A production series of true nuclear weapons then started with the completion in November 1979 of Video – later renamed Melba and used as a demo model – plus Cabot, 306 which was upgraded into an active device, and the “500 series” of live nukes produced between 1988 and 1989, giving a total of six operational fission weapons with yields of 10-18kt, equivalent to the Hiroshima bomb’s 15kt.
The authors relate a scary tale of what happened when Video was hidden in a disused coal mine outside Witbank – Advena not yet having been built. Arriving with the nuke at 3am one night, Dr van der Walt decided to have wheels of the nuke’s trolley removed “to make it more difficult to steal”. One of the builders of Video recalled: “I started unscrewing the nuts on one wheel in the dark…The mine was pitch-dark… Then I saw that I was busy trying to unscrew a split rim. If it had blown out it would have taken my head off.”
The authors are equivocal on the famous incident of 22 September 1979 when a US spy satellite picked up the telltale double-flash of a nuclear detonation over SA’s Prince Edward Islands possessions – despite corroborating seismic and fallout evidence that a 3kt device had been detonated, probably an Israeli missile test fired from Overberg in the Cape with SA observing.
But The Bomb’s real new revelation is that the apartheid state wanted more than six operational nukes. In November 1986, a new nuclear weapons deterrence strategy was approved by Defence Minister Magnus Malan and President PW Botha that called for one demonstration model, three gun-type nuclear weapons that could be delivered by ballistic missiles, and three “boosted” versions (with a yield five times larger) that would be delivered by medium-range missiles, plus another seven weapons which could be delivered by aircraft. 
And a massive new facility was planned to produce weapons-grade plutonium and other heavy metals – aiming at thermonuclear fusion bomb with a yield of around 100kt that would be delivered by intermediate-range ballistic missile. But In the 1986 strategy’s worst-case scenario, of SA facing a losing war, the nukes would have not been used strategically against enemy capitals like Luanda, but rather tactically in support of naval and ground forces. So despite possessing six Hiroshima-type atom bombs, the apartheid war-chiefs stopped short of a “Hiroshima solution” to win the Bush War.


* Post-script: my own book, Drinking With Ghosts, has a chapter on the apartheid nuke programme, but The Bomb adds more valuable detail.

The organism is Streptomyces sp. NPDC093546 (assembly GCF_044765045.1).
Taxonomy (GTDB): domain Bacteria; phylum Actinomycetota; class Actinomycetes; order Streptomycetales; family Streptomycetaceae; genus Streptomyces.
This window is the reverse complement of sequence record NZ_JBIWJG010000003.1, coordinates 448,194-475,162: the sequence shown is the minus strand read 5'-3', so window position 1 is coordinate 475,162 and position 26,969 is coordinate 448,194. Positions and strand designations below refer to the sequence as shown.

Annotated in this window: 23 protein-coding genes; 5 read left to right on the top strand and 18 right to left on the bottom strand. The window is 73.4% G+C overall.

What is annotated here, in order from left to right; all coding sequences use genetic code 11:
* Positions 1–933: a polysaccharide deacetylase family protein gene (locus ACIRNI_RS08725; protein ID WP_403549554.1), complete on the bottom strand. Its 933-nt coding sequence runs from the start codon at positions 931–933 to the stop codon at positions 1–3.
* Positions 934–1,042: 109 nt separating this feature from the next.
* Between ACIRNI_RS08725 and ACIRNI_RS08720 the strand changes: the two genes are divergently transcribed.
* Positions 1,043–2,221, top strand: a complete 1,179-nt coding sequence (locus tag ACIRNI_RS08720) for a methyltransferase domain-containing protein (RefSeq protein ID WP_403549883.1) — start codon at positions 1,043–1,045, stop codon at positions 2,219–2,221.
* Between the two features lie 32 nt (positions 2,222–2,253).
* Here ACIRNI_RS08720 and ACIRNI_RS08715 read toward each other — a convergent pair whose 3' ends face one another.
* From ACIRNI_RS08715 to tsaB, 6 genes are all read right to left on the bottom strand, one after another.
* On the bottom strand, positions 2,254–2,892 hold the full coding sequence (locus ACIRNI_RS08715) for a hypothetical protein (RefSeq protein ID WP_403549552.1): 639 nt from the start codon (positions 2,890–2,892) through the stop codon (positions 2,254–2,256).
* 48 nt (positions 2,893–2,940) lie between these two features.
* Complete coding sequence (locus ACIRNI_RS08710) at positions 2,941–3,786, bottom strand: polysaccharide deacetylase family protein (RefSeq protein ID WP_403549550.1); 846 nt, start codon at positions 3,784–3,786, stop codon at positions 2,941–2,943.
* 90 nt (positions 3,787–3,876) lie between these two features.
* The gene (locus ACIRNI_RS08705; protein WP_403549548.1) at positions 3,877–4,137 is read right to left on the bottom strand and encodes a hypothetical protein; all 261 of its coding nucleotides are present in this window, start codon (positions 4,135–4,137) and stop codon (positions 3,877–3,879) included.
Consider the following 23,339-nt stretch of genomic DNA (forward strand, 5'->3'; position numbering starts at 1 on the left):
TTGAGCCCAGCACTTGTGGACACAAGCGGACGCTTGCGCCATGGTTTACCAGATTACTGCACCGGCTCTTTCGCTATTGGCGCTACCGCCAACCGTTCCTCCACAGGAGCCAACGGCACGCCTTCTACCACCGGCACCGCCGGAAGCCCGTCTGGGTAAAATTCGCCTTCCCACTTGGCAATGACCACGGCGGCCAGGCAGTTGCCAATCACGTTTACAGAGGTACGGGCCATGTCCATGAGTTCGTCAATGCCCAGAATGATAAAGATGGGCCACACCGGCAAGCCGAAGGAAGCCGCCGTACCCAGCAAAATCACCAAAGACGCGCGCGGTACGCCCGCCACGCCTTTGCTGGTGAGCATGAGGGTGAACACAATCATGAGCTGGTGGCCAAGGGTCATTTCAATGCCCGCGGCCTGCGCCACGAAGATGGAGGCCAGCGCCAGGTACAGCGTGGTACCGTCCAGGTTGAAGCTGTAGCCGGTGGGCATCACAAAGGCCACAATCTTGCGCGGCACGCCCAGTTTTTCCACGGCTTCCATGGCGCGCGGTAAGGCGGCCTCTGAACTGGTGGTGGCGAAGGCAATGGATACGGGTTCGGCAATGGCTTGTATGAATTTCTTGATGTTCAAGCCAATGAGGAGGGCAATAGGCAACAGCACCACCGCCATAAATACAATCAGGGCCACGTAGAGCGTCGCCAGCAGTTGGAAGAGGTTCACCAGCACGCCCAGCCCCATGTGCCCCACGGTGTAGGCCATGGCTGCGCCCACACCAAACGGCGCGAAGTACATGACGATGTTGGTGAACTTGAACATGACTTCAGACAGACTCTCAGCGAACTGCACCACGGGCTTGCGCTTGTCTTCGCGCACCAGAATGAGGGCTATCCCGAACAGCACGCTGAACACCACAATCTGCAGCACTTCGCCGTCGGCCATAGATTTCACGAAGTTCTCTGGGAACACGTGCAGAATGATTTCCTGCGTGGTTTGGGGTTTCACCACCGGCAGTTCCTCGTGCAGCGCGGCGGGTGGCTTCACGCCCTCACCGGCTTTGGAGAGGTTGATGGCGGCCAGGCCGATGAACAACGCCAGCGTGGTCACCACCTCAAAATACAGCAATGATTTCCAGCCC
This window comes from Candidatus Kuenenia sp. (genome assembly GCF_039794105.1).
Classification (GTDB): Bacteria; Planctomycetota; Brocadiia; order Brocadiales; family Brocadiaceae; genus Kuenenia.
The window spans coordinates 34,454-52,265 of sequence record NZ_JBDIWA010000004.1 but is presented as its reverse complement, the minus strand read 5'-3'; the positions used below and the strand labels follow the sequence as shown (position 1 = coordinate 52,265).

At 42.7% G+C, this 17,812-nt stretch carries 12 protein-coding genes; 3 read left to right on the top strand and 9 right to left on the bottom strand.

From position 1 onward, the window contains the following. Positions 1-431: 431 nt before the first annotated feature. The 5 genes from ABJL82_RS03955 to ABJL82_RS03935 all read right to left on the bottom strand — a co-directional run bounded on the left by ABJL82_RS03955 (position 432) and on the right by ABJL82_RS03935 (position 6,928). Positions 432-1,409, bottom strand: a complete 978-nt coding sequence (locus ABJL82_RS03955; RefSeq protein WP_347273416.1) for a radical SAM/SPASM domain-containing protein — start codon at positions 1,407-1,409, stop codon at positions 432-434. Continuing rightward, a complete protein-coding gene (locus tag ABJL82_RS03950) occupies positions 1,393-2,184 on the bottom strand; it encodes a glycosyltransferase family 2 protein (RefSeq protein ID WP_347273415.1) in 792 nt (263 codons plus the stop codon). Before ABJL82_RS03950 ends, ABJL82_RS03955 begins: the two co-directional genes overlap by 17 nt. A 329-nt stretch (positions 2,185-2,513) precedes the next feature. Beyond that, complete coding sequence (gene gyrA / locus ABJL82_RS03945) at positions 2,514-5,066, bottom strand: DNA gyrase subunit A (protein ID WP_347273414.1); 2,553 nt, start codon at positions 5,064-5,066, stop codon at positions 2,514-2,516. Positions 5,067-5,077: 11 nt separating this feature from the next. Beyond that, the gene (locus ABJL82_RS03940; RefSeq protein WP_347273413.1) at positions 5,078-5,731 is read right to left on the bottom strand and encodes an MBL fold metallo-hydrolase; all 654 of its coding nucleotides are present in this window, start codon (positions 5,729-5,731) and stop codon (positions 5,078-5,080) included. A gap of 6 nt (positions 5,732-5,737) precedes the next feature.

Friday, 18 August 2017

Cetaceans - the Other Intelligence

A Review of Philip Hoare, The Whale: In Search of the Giants of the Sea

Probably one of the saddest contemporary books in natural history, The Whale relates how Homo sapiens, driven by a need to light his lamps and bulk out his womenfolk's skirts, hunted cetaceans. Despite the fact that cetaceans are possibly the nearest competitor to human intelligence in our world, the slaughter started with precious few attempts to understand them - except to understand how to kill them. 

If the UN Convention on the Crime of Genocide could be applied to cetaceans, as a species we'd pretty much stand guilty, for almost *all* of our knowledge of whales comes from hunting them to the brink of extinction and it has only been since the 1960s that this has more generally been agreed (Japanese and Norwegian whalers excepted) to be a rather bad idea. 

Whales are pretty weird by evolutionary standards, having walked out of the oceans at some point as smallish otter-like creatures, who at some point abandoned the shores and reverted to the waves, losing all but the vestiges of their newly-acquired limbs and fur. There are some sub-species of cetaceans that thankfully we have never even seen alive - knowing them only by the very rare washed-up corpse. Tragically, there is one whale that we know to be the last of its genus because its unique, haunting, lonesome whale-song has remained unanswered in the depths of the Bering Sea for decades. 

Amid this tragedy, however, Hoare brings a beautiful and intimate storytelling style that starts out as a exploration of why and how an unknown Yankee hack named Herman Melville (keen to challenge Nathaniel Hawthorne as author of "the great american novel" - a perennial obsession of obscure US writers, it seems) came to write Moby-Dick - along the way exploring how the tale of a real "great white whale" entranced and horrified 19th Century seafarers. 

Hoare spends time in Nantucket for which Basque whalers set out from the Bay of Biscay in at least the 16th Century - but by some early accounts way back in the 14th Century - to hunt their prey. I guess at least back then the whales had a better chance of survival than the whalers in their fragile boats. He tracks the development of whaling from a survivalist pursuit of meat to a vanity of scrimshawed teeth and whale-boned corsets, to a black-hearted massacre driven by the greed for oil, to a very belated turn to conscience and conservation.

Along the way, he also brushes up against some of the other denizens of the deep - in particular the arch nemesis (and tasty meal if its dinner-plate sized suckers come unstuck) of the sperm whale, the giant squid. This is the "kraken" of lore if at least one eyewitness account cited by Hoare is credible, of a giant squid running some 100ft long, alongside a ship under sail, though current scientific estimates put it at a mere 43ft maximum (or the larger females, that is). Then again, bear in mind that we know so little about them: the giant squid was photographed in the wild for the first time only in 2004.

It is often forgotten that whales are not only those monstrous leviathans of the abyss with car-sized hearts, but also include much smaller species including the "smiling" dolphin, the feared orca, and the narwhal - its tusk a single extruded tooth with thousands of nerve-endings that is more likely a navigational and mating tool than a weapon. Not that we should get all cute about cetaceans: Free Willie aside, even dolphin are smart, pack-hunting carnivores and are sometimes given to gang-banging (take that, you hippies!).